What does the future of broadcasting look like to you? I am passionate about deeply researched and sharply-reported broadcast journalism: the kind of investigative reporting that can’t be found amid the online rush of instant information, your local Facebook community scanner pages, or in the police incident reports. Our audiences are hungry for longform, beautifully told stories that share something about the world that couldn’t have been found anywhere else. Our communities need carefully told, deep-dive reporting that challenges the status quo and changes policy like never before. The future of broadcasting is depth—and adaptability.
Nominations for next year’s Young Professional Award can be submitted here. Nominations close Sept. 30, 2022.
Geiger joins Young Professional CommitteePosted On: November 8, 2021
Natasha Geiger from WFRV-TV is joining the WBA Young Professionals Committee.
Geiger was born and raised in northeast Wisconsin, graduating from St. Norbert College in 2016 and started at WFRV Local 5 in Green Bay as a news producer in 2017. After three years as a producer, she was promoted to digital content director where she manages the day-to-day digital operations along with creating content for readers of northeast Wisconsin.
During her downtime she enjoys going to her family’s cabin, reading, writing, and watching TV.
Should you buy a home if you have a short-term contract?Posted On: September 1, 2021
SPRINGFIELD, OR - FEBRUARY 16, 2016: ReMax Integrity listing with a for sale sign is now pending as the real estate market picks up again and prices go up.
It’s undoubtedly one of the biggest decisions in a person’s life – buying a house. But how do you know if you’re ready? Or if it’s even a good move, given the fact you most likely have a contract that’s only two or three years?
Reece Van Haaften is the former Sports Director at WSAW-TV in Wausau. He and his wife recently moved to Knoxville, Tennessee to continue his broadcast career at WATE-TV. He spent three years in Wausau and during that time bought and sold a house.
He said he started out renting in Wausau.
“We stayed in an apartment for three months while searching for a house, which my wife, Jess, did a tremendous job at. Unfortunately, it cost us more for doing month-to-month in an apartment, but it paid off in the long run,” he said.
Buying a home in Wausau was their first home purchase.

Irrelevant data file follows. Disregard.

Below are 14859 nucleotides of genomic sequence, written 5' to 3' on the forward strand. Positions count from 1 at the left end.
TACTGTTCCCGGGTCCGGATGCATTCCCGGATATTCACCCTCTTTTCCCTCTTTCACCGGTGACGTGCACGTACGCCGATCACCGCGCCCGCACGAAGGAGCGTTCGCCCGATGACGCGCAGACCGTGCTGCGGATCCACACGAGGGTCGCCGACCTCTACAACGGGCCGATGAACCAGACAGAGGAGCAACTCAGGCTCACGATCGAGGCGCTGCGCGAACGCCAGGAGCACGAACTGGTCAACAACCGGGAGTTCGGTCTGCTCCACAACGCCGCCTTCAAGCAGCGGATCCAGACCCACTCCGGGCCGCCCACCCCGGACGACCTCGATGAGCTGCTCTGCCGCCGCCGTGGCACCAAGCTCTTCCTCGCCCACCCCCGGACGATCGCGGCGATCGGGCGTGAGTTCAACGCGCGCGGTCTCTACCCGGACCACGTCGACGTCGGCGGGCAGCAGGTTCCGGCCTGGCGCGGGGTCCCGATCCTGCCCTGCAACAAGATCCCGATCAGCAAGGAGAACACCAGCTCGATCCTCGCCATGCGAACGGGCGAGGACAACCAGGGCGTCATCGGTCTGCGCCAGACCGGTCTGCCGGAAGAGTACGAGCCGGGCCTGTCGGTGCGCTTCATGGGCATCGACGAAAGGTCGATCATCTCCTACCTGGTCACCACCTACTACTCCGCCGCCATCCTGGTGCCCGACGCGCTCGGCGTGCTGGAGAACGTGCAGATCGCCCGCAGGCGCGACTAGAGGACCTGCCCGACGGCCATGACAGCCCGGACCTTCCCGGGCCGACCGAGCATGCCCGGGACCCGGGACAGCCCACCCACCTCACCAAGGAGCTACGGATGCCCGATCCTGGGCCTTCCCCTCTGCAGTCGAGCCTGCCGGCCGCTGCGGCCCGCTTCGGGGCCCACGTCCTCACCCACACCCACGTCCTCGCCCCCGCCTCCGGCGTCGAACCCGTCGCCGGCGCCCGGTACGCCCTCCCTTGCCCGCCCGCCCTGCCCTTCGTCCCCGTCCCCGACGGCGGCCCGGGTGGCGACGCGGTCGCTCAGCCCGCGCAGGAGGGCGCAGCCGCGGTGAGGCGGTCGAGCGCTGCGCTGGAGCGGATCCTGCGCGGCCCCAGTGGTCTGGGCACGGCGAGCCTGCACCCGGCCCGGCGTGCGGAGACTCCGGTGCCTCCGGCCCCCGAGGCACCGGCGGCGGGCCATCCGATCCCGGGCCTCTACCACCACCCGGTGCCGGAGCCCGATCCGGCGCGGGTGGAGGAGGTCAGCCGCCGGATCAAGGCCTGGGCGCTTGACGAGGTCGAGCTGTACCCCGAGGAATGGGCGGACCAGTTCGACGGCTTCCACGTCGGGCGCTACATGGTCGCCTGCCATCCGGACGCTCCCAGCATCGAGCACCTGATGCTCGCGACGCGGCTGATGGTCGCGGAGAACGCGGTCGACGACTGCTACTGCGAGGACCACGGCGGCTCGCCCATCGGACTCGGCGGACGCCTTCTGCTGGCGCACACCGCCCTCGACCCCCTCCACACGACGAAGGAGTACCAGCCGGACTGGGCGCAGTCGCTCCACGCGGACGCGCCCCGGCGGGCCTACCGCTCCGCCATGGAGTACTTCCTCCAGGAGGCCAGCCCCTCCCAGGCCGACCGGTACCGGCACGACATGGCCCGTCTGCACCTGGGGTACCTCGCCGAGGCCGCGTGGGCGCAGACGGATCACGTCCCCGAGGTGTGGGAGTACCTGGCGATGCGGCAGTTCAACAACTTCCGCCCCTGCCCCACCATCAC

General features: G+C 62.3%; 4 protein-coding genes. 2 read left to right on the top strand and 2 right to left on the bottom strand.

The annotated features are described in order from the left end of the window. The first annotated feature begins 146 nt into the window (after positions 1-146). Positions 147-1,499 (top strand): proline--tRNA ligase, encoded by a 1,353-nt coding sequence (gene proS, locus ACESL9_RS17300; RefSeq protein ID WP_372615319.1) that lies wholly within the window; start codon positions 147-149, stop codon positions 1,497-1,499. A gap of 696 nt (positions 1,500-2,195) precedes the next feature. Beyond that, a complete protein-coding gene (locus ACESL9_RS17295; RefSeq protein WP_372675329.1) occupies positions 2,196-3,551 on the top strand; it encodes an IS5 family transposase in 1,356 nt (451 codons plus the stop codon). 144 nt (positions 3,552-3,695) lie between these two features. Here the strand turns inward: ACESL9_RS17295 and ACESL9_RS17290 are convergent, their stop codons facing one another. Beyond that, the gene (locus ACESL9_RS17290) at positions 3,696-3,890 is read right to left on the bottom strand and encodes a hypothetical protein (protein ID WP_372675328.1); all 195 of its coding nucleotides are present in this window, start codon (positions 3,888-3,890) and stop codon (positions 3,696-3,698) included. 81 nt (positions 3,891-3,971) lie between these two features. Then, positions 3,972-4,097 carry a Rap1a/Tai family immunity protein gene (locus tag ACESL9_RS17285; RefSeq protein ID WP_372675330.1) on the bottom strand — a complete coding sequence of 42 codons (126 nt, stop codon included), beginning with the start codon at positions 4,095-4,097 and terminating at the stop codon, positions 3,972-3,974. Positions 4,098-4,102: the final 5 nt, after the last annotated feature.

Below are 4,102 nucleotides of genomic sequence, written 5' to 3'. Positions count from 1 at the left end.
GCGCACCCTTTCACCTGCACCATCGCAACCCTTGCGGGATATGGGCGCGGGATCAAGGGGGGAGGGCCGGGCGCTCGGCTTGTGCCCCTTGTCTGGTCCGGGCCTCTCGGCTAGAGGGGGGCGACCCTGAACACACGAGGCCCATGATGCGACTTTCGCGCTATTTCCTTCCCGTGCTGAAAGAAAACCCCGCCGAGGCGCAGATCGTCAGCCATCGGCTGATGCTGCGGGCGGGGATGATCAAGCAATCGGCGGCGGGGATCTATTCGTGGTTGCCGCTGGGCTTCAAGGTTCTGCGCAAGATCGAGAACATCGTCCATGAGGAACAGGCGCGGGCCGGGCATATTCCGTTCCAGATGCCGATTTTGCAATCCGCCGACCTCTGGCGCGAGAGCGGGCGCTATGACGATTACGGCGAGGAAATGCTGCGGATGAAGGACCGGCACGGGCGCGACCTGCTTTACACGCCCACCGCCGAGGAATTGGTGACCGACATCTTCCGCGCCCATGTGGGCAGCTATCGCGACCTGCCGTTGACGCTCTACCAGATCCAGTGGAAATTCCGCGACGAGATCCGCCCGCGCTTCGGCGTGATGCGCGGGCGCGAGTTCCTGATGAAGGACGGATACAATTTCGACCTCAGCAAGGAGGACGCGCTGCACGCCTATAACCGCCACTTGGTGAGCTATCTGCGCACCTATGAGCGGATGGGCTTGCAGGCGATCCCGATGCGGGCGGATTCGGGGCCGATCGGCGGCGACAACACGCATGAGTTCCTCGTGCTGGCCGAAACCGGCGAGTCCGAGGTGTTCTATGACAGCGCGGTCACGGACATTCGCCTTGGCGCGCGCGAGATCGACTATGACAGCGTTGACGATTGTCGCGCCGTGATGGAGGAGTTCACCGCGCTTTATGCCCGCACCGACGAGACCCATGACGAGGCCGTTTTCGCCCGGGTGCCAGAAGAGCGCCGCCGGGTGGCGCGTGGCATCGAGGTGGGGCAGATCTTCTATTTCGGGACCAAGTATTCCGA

He says here are the pros: You have an opportunity to make a good investment, you get a place to call your own, and not have to deal with an apartment neighbor. Plus, you’ll save money if you have pets since apartments charge extra for them.
And the cons: You have to have liquid cash available for any maintenance, so that can restrict you. If you plan to move, you could lose out on equity. And of course, yard maintenance.
He said anyone thinking about owning a home should do their research about homeowner’s insurance.
“Jess and I wish we knew more about home insurance because our roof collapsed. It caused us to figure out what our insurance covered really quickly.”
He said when they went to sell their home they profited 44 percent. However, what they didn’t realize was that seller pays the commission to the realtor when the home sells. Typically, about 5-7 percent on the overall sale of the home.
“It helps that housing market is on fire currently. We also renovated our entire upstairs after the roof collapsed, so we did put some money into the house. Unfortunately, the flip side is we aren’t expecting to make as much money in our next house because we’re buying while the housing market is hot.”
If you think you’re ready to buy a home the first step is visiting a bank to get pre-approved. This process involved income and employment verification. You’ll tell the bank what price range of home you are interested in. Then if you’re approved, you’ll receive information about loan options and interest rates. Once you find your home, this information will be finalized.
Why reporters should cold-call for more thorough storytellingPosted On: July 28, 2021
- make an unsolicited call on (someone), by phone or in person, in an attempt to sell goods or services.
Ah, yes. A very popular tool amongst the sales folks. Welp, I’m going to hijack the term and let you know cold-calling is something reporters can add to their toolbox too.
How about: “make an unsolicited call on (someone), by phone or in person, in an attempt LEARN!”
I think as journalists we sometimes forget how helpful people can, and want to be.
For example, if you regularly attended an editorial news meeting in the fourth quarter of 2020, someone likely pitched ‘lumber prices’.
They were high. Much higher than normal, but why? Supply? Yes, but why?
I needed some answers. So I Googled lumber yards and picked one that appeared to be locally-owned to avoid the corporate permission obstacles.
Our conversation went a little something like this:
“My name is Heather Poltrock. I work at Channel 7. I know the lumber industry is seeing some unusual pandemic-related problems, especially pricing and I want to know if you can help me understand what is going on so we can better tell the story. Not for an on-camera interview, just for my understanding.”
Our conversation lasted nearly a half-hour and turned into many story ideas.
Here’s the dets. The problem was rooted in the worker shortage plus low-interest rates.
The best questioned I ask—“What do you think the solution is?”
That answer was the most valuable component of our conversation and I’m glad I thought to ask it.
I’ve used this approach many times without really intentionally dubbing it a strategy.
Our job as journalists is to answer questions, but if you’re not educated enough on the topic to ask the right questions you won’t be able to do a very good job.
Best of luck on your questions quest!